Tomás Sercovich, CEO at the Business in the Community Ireland, explains how Irish businesses can benefit from signing the Low Carbon Pledge.
"You have stolen my dreams and my childhood with your empty words. And yet I'm one of the lucky ones. People are suffering. People are dying. Entire ecosystems are collapsing."
"We are in the beginning of a mass extinction. And all you can talk about is money and fairy tales of eternal economic growth. How dare you!"
These were the words of Greta Thunberg, a 16-year-old activist speaking at the 2019 UN Climate Action Summit. Her powerful speech scolded world leaders and even caught the attention of US President Donald Trump who, in response, tweeted: "She seems like a very happy young girl, looking forward to a bright and wonderful future, so nice to see."
Make of that what you will.
The next 30 years
The Swedish teenager has reluctantly become a symbol of the fundamental shift taking place in front of us. Her emotional appeal represents the sense of urgency of every scientific research on our changing climate and nature for decades.
While the UN Conventions and Conferences are advancing the governmental agenda on this climate emergency, businesses must recognise the key role that they have in securing their business models are ready for the low-carbon, zero-emission economy that must be realised in the next 30 years.
Businesses must respond to the growing expectation from their investors, employees, and customers that their actions will promote a better harmony with nature, halt deforestation, stop ocean acidification and eliminate polluting and harmful substances from the air, soil and water. Business needs to continue to thrive, innovate and generate shared value in a new economy – with virtually zero greenhouse gas emissions.
Science is money
The business sector must also recognise that the scientific evidence is unequivocal and that the targets they set and the roadmaps they implement must be backed by science.
The business opportunities of the low carbon economy are significant and while most of the focus to date has been on risk mitigation, tackling the climate emergency will be more successful if we focus on future business models.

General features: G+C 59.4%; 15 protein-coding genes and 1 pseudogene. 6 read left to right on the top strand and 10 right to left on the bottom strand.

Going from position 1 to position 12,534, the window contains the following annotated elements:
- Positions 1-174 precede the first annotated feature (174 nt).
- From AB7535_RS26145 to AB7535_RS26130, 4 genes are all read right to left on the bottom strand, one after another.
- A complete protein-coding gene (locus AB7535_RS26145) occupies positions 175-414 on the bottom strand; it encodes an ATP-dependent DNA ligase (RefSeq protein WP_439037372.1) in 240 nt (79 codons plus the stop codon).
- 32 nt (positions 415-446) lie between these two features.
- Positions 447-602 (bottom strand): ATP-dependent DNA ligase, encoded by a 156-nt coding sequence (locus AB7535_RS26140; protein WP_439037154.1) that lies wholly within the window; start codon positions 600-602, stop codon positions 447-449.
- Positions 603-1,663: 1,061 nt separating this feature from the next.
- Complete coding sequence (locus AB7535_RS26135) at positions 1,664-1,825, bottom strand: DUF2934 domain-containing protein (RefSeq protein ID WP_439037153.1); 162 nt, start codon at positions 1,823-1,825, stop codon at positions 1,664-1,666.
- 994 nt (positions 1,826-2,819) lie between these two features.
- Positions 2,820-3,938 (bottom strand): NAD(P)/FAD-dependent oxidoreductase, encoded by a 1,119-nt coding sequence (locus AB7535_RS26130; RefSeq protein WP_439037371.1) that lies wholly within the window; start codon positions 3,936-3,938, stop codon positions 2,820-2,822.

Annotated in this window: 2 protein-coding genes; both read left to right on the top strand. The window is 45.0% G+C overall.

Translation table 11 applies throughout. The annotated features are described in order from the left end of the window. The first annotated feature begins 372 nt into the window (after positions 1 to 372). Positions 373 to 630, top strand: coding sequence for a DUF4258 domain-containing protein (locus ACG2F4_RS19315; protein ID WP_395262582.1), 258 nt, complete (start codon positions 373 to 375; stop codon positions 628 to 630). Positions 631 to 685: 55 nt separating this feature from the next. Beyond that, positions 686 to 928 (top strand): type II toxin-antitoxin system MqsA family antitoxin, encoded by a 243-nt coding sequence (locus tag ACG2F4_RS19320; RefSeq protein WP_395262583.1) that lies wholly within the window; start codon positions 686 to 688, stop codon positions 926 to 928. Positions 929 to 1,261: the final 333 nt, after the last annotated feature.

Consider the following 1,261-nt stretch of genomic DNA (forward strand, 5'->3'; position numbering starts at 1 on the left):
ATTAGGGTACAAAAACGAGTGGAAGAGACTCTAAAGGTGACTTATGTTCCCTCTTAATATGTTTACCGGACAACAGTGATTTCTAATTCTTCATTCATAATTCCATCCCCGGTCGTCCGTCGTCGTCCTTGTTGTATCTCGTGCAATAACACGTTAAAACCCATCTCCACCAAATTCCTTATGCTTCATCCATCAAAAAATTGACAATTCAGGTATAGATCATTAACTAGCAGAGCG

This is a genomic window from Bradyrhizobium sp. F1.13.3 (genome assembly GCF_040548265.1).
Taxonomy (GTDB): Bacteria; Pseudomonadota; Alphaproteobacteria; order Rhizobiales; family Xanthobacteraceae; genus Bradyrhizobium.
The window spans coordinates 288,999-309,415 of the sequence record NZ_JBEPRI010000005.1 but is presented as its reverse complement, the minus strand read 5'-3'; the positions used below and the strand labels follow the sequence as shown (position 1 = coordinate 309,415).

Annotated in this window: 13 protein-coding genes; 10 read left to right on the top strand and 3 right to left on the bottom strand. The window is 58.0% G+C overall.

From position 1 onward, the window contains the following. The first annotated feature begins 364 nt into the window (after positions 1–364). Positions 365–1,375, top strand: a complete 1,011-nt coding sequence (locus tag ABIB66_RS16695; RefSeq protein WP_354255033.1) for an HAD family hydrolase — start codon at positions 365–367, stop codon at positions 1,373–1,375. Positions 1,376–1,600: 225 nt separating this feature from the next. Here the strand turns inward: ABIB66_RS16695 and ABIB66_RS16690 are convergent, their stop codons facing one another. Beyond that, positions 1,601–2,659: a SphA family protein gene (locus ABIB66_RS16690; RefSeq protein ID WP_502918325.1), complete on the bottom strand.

As a business-led organisation, Business in the Community Ireland supports businesses to accelerate their transition to more sustainable and inclusive business models. For nearly 20 years, we have worked with business to progress and challenge their strategies and understanding of what sustainable and responsible business practice looks like.
We recognise that advancing to the low carbon economy will require a concerted effort from all: business, government and civil society. We also recognise that the solution must be a collective voice for driving action across all economic sectors.
In response to the complex sustainability challenges facing business, we convened the CEO-led Leaders’ Group on Sustainability to identify and drive collaborative action on the priority issues for Ireland. The Leaders’ Group is a platform for joint business action and progressive business leadership to create transformational change in areas of strategic importance.
The Low Carbon Pledge
It is from this seedbed for innovative and collective action that the Low Carbon Pledge was designed.
The Pledge aims to practically demonstrate how Irish businesses are committed to reducing carbon emissions and to act as a catalyst for wider, complementary initiatives and actions.
The Pledge, announced in June 2018 and currently endorsed by 51 large companies of different sectors, commits companies to reduce their scope 1 and scope 2 emissions intensity by 50% by 2030.
The Pledge requires CEO sign-off and an annual data disclosure used to produce a collective annual report to track progression and highlight best practice. We partnered with PwC to produce a solid and credible report to track the ambitions of the Pledge.
In its first year, we achieved an overall 36% emission intensity reduction. It is great progress but we recognise that we need to continuously raise the level of ambition for companies to be able to produce a roadmap to 100% decarbonisation.
We need to continue to raise our ambition – include scope 3 emissions and set a realistic pathway for the low carbon economy.
We want businesses to look at climate action as a driver of innovation, competitiveness, investment, risk management and growth.
As part of the collective action led by Business in the Community Ireland, we call on all companies to:
- Measure and report on their carbon emissions
- Continue to reduce emissions using strategies that make the most sense for their businesses
- Invest in low-carbon initiatives and companies, and in innovations to reduce greenhouse gas emissions
- Continue to work with us to jointly step-up climate action
- Engage in dialogues with policymakers, suppliers, employees and local communities to constructively support society’s transition.
- Tomás Sercovich, CEO, Business in the Community Ireland